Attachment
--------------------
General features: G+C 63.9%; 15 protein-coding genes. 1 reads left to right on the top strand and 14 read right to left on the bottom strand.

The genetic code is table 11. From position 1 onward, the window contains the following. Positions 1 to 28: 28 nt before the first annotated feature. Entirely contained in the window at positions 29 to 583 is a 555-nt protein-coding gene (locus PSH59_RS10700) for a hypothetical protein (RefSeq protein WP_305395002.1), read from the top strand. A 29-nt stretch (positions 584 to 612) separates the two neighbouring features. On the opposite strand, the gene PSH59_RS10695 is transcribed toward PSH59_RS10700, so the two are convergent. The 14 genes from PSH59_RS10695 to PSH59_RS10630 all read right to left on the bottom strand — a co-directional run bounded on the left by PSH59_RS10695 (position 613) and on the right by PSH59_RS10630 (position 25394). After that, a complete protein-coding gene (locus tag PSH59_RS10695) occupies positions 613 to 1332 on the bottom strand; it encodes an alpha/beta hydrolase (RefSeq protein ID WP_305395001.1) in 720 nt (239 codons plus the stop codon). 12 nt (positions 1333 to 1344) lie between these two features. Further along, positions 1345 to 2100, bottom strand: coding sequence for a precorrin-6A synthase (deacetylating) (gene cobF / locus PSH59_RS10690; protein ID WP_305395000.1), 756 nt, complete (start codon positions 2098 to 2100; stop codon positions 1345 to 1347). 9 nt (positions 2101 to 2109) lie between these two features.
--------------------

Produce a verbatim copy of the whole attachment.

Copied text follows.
General features: G+C 63.9%; 15 protein-coding genes. 1 reads left to right on the top strand and 14 read right to left on the bottom strand.

The genetic code is table 11. From position 1 onward, the window contains the following. Positions 1 to 28: 28 nt before the first annotated feature. Entirely contained in the window at positions 29 to 583 is a 555-nt protein-coding gene (locus PSH59_RS10700) for a hypothetical protein (RefSeq protein WP_305395002.1), read from the top strand. A 29-nt stretch (positions 584 to 612) separates the two neighbouring features. On the opposite strand, the gene PSH59_RS10695 is transcribed toward PSH59_RS10700, so the two are convergent. The 14 genes from PSH59_RS10695 to PSH59_RS10630 all read right to left on the bottom strand — a co-directional run bounded on the left by PSH59_RS10695 (position 613) and on the right by PSH59_RS10630 (position 25394). After that, a complete protein-coding gene (locus tag PSH59_RS10695) occupies positions 613 to 1332 on the bottom strand; it encodes an alpha/beta hydrolase (RefSeq protein ID WP_305395001.1) in 720 nt (239 codons plus the stop codon). 12 nt (positions 1333 to 1344) lie between these two features. Further along, positions 1345 to 2100, bottom strand: coding sequence for a precorrin-6A synthase (deacetylating) (gene cobF / locus PSH59_RS10690; protein ID WP_305395000.1), 756 nt, complete (start codon positions 2098 to 2100; stop codon positions 1345 to 1347). 9 nt (positions 2101 to 2109) lie between these two features.